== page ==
Even if carbon emissions are reduced, ocean acidity will continue to climb
Even with initiatives in place to decrease carbon emissions, the continuous burning of fossil fuels has already raised the acidity of the oceans to an unprecedented high, with no current technology in place to balance it.
Sir Richard Branson, the British investor and founder of Virgin Group, has promised a prize of $25 million to whoever can come up with a working system for removing carbon dioxide from the air.
PH changes on the ocean's surface between the 1700s and 1990s. Image: Wikimedia Commons
Dr. Sabine Mathesius of the Potsdam Institute for Climate Impact Research in Germany, says, "Even if the CO2 in the atmosphere would later on be reduced to the pre-industrial concentration, the acidity in the oceans could still be more than four times higher than the preindustrial level. It would take many centuries to get back into balance with the atmosphere."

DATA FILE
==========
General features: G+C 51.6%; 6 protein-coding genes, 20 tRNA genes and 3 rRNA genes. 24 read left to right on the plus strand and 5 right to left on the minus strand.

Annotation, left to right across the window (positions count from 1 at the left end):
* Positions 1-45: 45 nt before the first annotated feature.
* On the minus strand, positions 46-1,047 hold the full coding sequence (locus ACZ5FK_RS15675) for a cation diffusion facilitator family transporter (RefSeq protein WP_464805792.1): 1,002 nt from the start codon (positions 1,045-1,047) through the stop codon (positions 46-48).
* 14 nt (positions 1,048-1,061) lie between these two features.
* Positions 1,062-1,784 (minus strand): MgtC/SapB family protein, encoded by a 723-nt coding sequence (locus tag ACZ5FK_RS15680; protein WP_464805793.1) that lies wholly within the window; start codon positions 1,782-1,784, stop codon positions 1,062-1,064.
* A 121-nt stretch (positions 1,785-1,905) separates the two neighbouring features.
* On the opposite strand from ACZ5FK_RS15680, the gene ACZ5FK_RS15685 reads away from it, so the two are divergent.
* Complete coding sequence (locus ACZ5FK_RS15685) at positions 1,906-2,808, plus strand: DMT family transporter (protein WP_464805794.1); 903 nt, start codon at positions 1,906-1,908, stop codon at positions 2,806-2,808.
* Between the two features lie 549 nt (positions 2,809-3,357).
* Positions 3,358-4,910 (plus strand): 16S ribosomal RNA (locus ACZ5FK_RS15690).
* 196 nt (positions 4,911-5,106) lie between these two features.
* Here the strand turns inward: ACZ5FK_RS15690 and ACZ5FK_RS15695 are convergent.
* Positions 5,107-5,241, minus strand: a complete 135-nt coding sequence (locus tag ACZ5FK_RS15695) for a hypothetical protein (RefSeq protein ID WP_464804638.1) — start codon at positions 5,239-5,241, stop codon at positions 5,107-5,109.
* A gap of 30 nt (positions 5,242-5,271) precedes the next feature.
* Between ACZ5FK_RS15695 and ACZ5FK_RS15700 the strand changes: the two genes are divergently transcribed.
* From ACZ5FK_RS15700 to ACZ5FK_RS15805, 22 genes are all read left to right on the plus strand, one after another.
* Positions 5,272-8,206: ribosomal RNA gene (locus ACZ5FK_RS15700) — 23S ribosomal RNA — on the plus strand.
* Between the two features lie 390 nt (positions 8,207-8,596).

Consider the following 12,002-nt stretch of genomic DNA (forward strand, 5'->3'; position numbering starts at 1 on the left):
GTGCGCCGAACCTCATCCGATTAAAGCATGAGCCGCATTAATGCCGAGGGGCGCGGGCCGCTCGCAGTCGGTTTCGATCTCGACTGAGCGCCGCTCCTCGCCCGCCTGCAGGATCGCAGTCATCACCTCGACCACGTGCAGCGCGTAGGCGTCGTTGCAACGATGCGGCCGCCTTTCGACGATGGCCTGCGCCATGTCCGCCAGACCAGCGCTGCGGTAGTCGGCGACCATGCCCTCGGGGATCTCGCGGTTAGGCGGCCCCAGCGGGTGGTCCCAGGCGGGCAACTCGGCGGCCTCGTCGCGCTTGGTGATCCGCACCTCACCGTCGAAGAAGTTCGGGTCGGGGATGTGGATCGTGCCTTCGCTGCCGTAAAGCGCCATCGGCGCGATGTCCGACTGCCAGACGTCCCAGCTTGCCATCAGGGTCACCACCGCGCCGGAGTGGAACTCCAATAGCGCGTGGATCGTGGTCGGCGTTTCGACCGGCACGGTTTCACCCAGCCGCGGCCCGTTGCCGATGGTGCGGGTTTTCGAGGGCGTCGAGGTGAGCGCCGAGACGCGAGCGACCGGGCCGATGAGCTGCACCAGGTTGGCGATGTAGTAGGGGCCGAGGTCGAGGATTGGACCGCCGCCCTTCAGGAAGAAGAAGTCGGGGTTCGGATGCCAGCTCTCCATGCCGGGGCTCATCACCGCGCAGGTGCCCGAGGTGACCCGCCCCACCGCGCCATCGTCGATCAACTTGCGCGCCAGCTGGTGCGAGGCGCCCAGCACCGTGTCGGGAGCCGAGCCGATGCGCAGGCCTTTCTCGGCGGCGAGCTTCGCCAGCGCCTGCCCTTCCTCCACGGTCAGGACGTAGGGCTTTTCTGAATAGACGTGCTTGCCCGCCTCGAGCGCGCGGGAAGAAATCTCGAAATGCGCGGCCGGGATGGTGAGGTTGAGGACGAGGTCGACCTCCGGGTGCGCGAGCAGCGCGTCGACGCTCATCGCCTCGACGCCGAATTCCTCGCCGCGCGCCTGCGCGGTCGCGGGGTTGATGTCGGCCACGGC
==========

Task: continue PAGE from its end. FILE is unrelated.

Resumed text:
Facts about ocean acidity:
Every year, the ocean absorbs about 26% of carbon emissions released into the atmosphere.
The last known massive acidification period occurred around 55 million years ago, and was called the Paleocene-Eocene Thermal Maximum. Deep sea shelled invertebrates suffered the most, as many species became extinct while others adapted.
Since the beginning of the Industrial Revolution, ocean acidity has increased by 30%.
Cover image: Wikimedia Commons